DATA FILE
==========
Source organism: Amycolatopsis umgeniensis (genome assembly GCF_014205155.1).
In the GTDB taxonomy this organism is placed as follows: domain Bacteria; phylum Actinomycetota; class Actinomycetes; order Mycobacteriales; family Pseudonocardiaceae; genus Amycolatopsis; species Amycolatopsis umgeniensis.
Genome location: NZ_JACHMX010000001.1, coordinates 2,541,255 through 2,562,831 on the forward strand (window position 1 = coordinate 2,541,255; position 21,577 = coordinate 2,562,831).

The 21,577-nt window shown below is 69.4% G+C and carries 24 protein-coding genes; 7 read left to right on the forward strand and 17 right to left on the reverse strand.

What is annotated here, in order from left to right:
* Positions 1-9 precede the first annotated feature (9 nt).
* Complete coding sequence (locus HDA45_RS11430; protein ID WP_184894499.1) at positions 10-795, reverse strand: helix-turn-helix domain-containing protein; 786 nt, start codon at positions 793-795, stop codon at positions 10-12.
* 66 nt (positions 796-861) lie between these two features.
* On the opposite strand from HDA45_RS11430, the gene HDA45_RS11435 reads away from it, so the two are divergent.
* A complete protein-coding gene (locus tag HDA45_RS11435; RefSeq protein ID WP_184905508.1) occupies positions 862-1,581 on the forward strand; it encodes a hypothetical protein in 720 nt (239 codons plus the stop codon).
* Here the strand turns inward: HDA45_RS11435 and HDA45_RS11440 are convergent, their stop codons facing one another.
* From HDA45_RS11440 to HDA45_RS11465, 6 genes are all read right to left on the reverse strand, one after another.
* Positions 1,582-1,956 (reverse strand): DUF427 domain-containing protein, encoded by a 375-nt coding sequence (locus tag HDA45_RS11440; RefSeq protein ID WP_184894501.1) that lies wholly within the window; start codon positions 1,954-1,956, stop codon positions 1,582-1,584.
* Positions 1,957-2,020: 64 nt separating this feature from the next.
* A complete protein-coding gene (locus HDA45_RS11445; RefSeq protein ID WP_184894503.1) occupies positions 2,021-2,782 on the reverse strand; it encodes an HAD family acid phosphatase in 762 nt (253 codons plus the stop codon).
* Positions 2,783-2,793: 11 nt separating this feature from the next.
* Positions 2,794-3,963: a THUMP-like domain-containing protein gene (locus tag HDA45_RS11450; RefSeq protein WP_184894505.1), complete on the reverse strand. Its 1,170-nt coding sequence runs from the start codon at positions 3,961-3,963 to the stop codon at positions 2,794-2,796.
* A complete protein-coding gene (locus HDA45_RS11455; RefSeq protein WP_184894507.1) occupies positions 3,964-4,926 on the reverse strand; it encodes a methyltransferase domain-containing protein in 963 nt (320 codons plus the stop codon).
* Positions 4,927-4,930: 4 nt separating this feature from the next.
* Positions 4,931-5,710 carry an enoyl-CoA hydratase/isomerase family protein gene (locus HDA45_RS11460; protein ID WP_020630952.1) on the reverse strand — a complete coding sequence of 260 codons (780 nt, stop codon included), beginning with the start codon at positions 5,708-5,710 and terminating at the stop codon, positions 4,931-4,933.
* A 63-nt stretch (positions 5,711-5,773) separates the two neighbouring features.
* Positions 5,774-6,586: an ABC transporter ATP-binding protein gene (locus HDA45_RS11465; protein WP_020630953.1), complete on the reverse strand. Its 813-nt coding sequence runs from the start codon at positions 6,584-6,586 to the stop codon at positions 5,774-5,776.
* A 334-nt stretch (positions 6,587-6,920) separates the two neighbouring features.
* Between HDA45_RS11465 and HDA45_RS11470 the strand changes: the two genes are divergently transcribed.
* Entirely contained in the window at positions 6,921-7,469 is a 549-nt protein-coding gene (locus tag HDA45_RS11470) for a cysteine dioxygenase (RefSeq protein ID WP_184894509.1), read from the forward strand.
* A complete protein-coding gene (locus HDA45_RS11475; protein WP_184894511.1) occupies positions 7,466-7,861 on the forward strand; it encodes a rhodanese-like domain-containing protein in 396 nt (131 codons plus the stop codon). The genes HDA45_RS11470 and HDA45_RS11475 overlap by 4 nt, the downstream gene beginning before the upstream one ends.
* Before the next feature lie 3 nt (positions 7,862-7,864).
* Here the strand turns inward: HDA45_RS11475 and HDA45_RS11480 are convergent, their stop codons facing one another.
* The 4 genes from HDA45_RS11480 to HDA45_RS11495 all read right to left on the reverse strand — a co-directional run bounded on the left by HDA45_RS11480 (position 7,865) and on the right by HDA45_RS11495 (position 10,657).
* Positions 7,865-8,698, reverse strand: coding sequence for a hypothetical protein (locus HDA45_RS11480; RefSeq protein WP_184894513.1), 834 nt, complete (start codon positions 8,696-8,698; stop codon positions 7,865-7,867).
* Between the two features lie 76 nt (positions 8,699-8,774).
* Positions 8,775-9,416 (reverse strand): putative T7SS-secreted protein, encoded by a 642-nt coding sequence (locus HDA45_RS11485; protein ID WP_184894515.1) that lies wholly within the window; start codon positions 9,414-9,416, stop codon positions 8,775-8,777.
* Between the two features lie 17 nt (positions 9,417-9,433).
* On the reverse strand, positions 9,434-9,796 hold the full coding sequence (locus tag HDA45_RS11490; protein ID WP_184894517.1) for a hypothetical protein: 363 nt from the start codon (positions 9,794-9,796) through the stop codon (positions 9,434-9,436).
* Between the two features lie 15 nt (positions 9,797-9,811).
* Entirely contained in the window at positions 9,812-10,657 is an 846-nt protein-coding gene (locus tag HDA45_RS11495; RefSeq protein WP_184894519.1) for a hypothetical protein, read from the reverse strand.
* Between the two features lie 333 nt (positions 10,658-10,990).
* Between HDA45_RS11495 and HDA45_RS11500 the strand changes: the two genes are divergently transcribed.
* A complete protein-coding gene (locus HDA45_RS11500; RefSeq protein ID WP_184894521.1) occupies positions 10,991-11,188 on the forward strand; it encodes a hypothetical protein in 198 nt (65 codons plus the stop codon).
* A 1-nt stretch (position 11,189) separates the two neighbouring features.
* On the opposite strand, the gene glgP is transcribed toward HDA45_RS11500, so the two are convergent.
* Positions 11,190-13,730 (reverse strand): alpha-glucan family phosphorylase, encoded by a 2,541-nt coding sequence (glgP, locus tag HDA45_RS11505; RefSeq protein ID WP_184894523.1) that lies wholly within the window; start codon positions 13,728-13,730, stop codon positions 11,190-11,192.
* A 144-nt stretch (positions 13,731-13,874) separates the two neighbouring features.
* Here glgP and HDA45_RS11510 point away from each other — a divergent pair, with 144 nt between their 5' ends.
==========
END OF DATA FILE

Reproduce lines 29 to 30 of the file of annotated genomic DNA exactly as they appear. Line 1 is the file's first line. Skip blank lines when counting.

* The 4 genes from HDA45_RS11480 to HDA45_RS11495 all read right to left on the reverse strand — a co-directional run bounded on the left by HDA45_RS11480 (position 7,865) and on the right by HDA45_RS11495 (position 10,657).
* Positions 7,865-8,698, reverse strand: coding sequence for a hypothetical protein (locus HDA45_RS11480; RefSeq protein WP_184894513.1), 834 nt, complete (start codon positions 8,696-8,698; stop codon positions 7,865-7,867).